Eaten Alive by Corruption
The stirring tale of Randy "Duke" Cunningham, congressman and bon vivant, becomes more entertaining by the day, and it is far more instructive than another case of a missing white female.
True, Duke Cunningham is merely an obscure Republican from San Diego (Crow Eaten Here: In a recent column, I said Cunningham was in charge of the House Defense Appropriations Subcommittee, whereas actually he is only a member thereof ... apologies. He is also on the Permanent Select Committee on Intelligence.) On the other hand, the whole tale is so ... so prototypical, so archetypal, so (even though I keep promising not to use the word) paradigmatic.
Cunningham was a decorated pilot in Vietnam who has oft campaigned on the claim that he is the original model for Top Gun. In 2003, he sold his house in Del Mar, a very upscale town north of San Diego. The buyer was Mitchell Wade, a defense contractor, who paid $1.675 million. Wade later resold the house at a $700,000 loss.
Now, either this makes Wade the only person in recent history to lose money on a San Diego real estate deal, or the guy paid way too much for the house.
The deal is now under investigation by a grand jury. Cunningham in turn used the money he made from the Del Mar deal to buy a $2.55 million home in Rancho Santa Fe.
Meanwhile, back in Washington, Cunningham is living, rent-free, aboard a 42-foot yacht named the Duke Stir, which belongs to the said same Mitchell Wade. Since 2002, Wade's company, MZM Inc., has received $163 million in defense contracts.
There the case stood until this week, when we learned from Copley News Service and The Washington Post that the boat-loving Cunningham was living on the Duke Stir only because he had sold his own boat, the Kelly C, a 65-foot flat-bottom riverboat, to Thomas Kontogiannis, a New York real estate developer.
Follow this closely: Kontogiannis buys the boat from Cunningham in the summer of 2002. In 2003, a mortgage company owned by Kontogiannis' nephew and daughter finances $1.1 million of the price of Cunnigham's new home in Rancho Santa Fe. Also, Kontogiannis never gets around to putting the Kelly C in his own name, so the Coast Guard still thinks it's owned by Cunningham. What a misunderstanding.
My favorite quote, so far: Kontogiannis, when asked if he was doing Cunningham a favor by keeping the boat in his name while Kontogiannis paid $100,000 to redecorate it, said: "Why would I do that? I don't need the man." The pragmatic approach.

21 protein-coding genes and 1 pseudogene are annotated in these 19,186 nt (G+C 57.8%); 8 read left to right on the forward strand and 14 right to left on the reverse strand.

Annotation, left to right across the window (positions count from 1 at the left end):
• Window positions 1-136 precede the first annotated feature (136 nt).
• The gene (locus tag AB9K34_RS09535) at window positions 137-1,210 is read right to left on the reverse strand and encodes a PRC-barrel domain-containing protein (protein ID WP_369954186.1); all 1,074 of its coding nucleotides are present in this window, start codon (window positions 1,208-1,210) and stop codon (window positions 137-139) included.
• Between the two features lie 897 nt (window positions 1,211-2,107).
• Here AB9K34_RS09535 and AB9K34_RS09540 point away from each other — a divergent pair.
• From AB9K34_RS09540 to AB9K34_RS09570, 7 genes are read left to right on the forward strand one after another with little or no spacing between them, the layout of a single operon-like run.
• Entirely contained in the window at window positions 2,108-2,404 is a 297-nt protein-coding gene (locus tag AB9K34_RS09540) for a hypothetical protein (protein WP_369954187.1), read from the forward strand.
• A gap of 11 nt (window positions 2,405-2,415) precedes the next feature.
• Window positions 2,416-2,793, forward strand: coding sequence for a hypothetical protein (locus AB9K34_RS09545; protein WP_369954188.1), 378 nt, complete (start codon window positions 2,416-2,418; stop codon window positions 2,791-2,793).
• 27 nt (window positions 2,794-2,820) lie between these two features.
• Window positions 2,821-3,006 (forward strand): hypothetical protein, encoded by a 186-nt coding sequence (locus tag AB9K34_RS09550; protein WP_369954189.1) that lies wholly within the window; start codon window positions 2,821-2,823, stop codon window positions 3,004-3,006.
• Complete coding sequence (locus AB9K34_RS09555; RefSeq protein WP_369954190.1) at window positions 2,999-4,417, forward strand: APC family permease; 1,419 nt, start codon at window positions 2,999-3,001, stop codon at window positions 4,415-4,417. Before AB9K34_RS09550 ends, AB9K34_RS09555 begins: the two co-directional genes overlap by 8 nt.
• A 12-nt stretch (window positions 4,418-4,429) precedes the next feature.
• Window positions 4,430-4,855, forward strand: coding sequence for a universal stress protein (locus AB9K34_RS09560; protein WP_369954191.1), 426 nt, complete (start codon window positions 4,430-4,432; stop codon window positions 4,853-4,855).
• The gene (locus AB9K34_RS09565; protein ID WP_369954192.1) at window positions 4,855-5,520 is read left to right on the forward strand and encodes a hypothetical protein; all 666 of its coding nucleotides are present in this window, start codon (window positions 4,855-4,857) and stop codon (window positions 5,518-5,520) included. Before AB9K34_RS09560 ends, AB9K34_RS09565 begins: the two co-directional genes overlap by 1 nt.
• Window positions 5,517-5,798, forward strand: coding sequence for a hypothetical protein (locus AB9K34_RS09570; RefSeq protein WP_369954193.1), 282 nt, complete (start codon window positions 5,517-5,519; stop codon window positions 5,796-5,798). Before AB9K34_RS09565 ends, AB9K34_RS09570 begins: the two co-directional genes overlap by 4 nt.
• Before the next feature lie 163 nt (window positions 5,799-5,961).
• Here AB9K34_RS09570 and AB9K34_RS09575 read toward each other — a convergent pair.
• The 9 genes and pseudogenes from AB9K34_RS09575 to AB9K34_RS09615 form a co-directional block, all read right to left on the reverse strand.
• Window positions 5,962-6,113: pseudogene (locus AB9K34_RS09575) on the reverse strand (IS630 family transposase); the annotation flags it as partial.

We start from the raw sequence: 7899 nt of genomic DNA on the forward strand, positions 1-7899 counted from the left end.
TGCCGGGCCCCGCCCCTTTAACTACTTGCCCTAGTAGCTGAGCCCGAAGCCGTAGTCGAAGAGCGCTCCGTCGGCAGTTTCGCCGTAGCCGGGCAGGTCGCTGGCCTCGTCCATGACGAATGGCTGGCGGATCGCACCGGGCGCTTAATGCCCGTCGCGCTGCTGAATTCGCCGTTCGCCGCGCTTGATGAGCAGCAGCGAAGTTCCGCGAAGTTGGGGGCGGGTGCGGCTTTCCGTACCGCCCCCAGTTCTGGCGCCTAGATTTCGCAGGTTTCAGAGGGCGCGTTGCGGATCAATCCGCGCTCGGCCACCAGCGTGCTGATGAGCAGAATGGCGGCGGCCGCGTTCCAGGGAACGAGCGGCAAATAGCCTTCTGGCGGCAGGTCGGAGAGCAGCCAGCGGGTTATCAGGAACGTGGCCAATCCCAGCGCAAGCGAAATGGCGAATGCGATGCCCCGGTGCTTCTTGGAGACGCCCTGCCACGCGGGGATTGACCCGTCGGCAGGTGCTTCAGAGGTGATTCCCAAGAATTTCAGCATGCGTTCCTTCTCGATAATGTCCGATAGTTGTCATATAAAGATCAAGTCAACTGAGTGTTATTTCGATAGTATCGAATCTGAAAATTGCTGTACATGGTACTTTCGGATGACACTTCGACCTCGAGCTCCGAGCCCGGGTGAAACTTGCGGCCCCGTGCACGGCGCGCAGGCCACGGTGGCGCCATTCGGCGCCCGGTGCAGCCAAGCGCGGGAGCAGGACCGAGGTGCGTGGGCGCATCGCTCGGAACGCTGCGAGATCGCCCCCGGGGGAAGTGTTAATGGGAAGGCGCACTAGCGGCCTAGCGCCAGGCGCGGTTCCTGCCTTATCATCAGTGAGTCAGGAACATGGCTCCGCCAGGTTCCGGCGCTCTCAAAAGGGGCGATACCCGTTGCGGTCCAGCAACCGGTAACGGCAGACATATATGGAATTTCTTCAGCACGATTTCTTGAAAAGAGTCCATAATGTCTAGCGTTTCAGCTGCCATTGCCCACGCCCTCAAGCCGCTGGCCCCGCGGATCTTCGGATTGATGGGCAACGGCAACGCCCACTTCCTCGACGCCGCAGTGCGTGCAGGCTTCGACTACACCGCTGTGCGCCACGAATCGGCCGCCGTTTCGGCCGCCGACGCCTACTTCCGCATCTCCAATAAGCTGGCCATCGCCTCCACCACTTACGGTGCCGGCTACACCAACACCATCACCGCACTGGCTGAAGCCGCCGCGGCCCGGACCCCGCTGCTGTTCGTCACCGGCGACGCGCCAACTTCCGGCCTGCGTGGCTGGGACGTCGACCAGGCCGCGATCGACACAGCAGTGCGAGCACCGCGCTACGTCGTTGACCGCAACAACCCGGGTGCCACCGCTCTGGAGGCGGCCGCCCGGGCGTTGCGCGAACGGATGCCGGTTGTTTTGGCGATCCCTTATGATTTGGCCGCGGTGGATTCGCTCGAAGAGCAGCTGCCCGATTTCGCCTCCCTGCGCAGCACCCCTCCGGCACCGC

Kontogiannis does admit that he was looking for a pardon for his unfortunate 2003 conviction on kickback and bribery charges in connection with a bid-rigging scheme for New York City school computers. He said Cunningham steered him to a Washington law firm for this purpose, but it was "too much aggravation."
Cunningham is very big on patriotism and the no-flag-burning amendment. Meantime, MZM is working on classified intelligence projects for the government.
For those who prefer to contemplate varieties of political corruption in a more systemic way, the current issue of Harper's magazine has a cover article on "The Great American Pork Barrel: Washington Streamlines the Means of Corruption," by Ken Silverstein, which I highly recommend.
Silverstein details the ballooning of the practice called "earmarks" in the federal budget. As it is true of much of what is wrong with our politics, the practice is not new — pork barrel politics has a venerable history — but it is spiraling out of control. The same thing has happened with gerrymandering, also an ancient practice, and campaign contributions. They've always been part of politics, it's just that now they are so much more so. Indeed, what have been just deplorable flaws in our system are now eating the system — the flaws are getting bigger than the functioning, with the result that serving the public interest is rapidly disappearing.
Silverstein reports on earmarks: "In the past two decades, the pastime has become breathtaking in its profligacy. ... Last year, 15,584 separate earmarks worth a combined $32.7 billion were attached to the appropriations bills — more than twice the dollar amount in 2001 ... and more than three times the dollar amount in 1998, when roughly 2,000 earmarks totaled $10.6 billion. The process is so willfully murky that abuse has become not the exception, but the rule.
"Earmarks are added anonymously, frequently during last-minute, closed-door sessions of the appropriations committees. An especially attractive feature for those private interests seeking earmarks is that they are awarded on a noncompetitive basis and recipients need not meet any performance standards."
© 2005 Daily Camera